Damara Elephant Trail

Namibia Namibia: (PG-NADT)
URL: http://www.hiddentrails.com/tour/namibia_damaraland_skeleton_coast_riding_tour.aspx

Introduction
Namibia Namibia

Damaraland is a very spectacular part of the country, almost inaccessible, with amazing colours and vast open spaces that will blow your mind, ancient craters and remnants from prehistoric times, not to mention the forbidding Skeleton Coast. This is the quintessential ride for those who can identify with escaping day-to-day city life and becoming one with a horse in the wilderness. The ride begins in northern Damaraland - wild, desolate, sparsely inhabited and breathtakingly beautiful, challenging horses and riders across vast, ancient flood plains and through deep, silent canyons, across a great desert to a hostile coast. In a waterless land, you’ll come to understand the challenges of the terrain and the environment. Riding between 20 and 50 km per day at all paces, the ride covers approximately 290 km to the Atlantic Ocean’s Skeleton Coast over 11 days.

For the intrepid adventurer who seeks out the last of earth’s true wildernesses, this is truly an exceptional riding experience.

On this journey, you'll encounter ancient Namibia - Petroglyphs and rock art, thousands of years old, that depict great hunts, animals and the locations of sub-terrestrial water. Once the pathways of mighty glaciers, boulder strew flood plains give way to soft grass covered valleys trimmed by gentle sand dunes, watched over by range upon range of purple hued mountains - a true wilderness. ...and then, to the sea and the endless beach where the flotsam and jetsam tell a story of a wild sea on a wild coast! The cold Benguela current brings cool, plankton and fish-rich waters all the way from Antarctica and moderates the temperatures in the region - but this is a Namibian story for another time!

Unique Attractions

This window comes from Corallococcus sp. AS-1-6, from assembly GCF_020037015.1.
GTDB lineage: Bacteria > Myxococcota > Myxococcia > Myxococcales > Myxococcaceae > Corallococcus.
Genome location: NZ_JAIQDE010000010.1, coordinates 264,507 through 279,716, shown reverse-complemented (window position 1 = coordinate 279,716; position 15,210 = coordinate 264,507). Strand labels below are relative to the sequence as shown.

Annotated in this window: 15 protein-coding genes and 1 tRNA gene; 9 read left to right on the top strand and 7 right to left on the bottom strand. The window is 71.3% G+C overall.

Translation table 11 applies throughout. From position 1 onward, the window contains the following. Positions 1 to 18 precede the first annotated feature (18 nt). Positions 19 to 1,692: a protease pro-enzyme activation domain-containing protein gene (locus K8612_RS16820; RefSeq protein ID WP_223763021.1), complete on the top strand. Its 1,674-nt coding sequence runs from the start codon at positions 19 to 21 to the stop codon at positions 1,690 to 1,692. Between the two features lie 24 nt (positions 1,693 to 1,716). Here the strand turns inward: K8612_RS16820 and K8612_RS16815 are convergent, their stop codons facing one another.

- Twyfelfontein rock engravings & cultural village
- Dramatic landscapes
- Real wilderness area

Accomodation


Accommodations
This is a wilderness ride, so you will be staying in a mixture of lodges and camping.

Description
You will be staying in a lodge for 2 nights and camp for 8 nights. Lodges are subject to changes based on availability. Consider yourself ‘unplugged’ while on safari – cell-phone reception is minimal at best and internet not at all except in cities and larger towns. Water is a very precious commodity in a desert, so while it is possible to rinse a few smalls things on safari, only lodges and hotels have laundry service.

Night 1: Lodge in Windhoek
Night 2 & 3: Camping in Aba Huab
Night 4 - 7: Camping along Huab River
Night 8 & 9: Camping in Namib Plains
Night 10: Lodge in Henties Bay


Lodge in Windhoek 
The main lodge building comprises a dining room, a centrally situated bar, a lounge with fireplace, a conference room and a boardroom. Nestled outside, between the lounge and dining area, is the pool (great for swimming lengths – it really is quite long!) The elevated wooden deck offers a fairytale view of Windhoek. The Lodge and the rooms have been designed to emulate old German farm houses – think ‘stoep’ with ‘afdakkie’ and pots of geraniums. The 20 guest chalets consist of 14 twin chalets and 6 double chalets (all chalets have ensuite bathrooms with showers, toilets, and basins). Two of the chalets have been designed with honeymooners in mind and have baths instead of showers. All rooms have feather duvets wrapped in 100% cotton, environmentally friendly guest amenities, and unparalleled service and hospitality. 6 chalets offer views of Windhoek and 14 face east offering superb sunrise views of the Moltkeblick Mountain. You'll also have WIFI available.


Camping
While we do provide tents if needed, generally guests sleep out under the stars on cozy cots with bedding. The cots have bedrolls consisting of an insulating mattress, duck-down double duvet, and pillow - can zip up and has a waterproof cover. Hot bucket showers and chemical loos travel along with us - we endeavor to provide a shower every night but if water is scarce, one night might be shower-less.

Room Occupancy
Single supplement is waived if you are willing to share.


Meals
All meals are included from dinner on Day 1 to breakfast on the last day. Breakfast is typically porridge or cereal, coffee or tea and a hot dish. On days we are able to meet up with the supply trucks a light lunch is served, where this is not possible, sandwiches are enjoyed under a shady tree. Dinner is a delight of typically Namibian fare; wild Game, free-range beef or Karoo mutton served as braai (grilled over an open fire) or potjie (pot casserole) with vegetables and a surprise dessert also made on the open fire. Tea, coffee, and juice are always available in camp with chilled drinks, beer, wine, etc. available in the evenings. All drinks are included in the cost whilst on the ride. Only drinks at the first night lodges, guest farms, restaurants, and petrol stations while en-route are not included in the package rate.

Dietary Restrictions
We can easily cater to vegetarians. We cannot fully cater to vegans, so please supply your own snacks.

This trip includes some wine with dinner and can accommodate special dietary requests.

Riding

Riding Level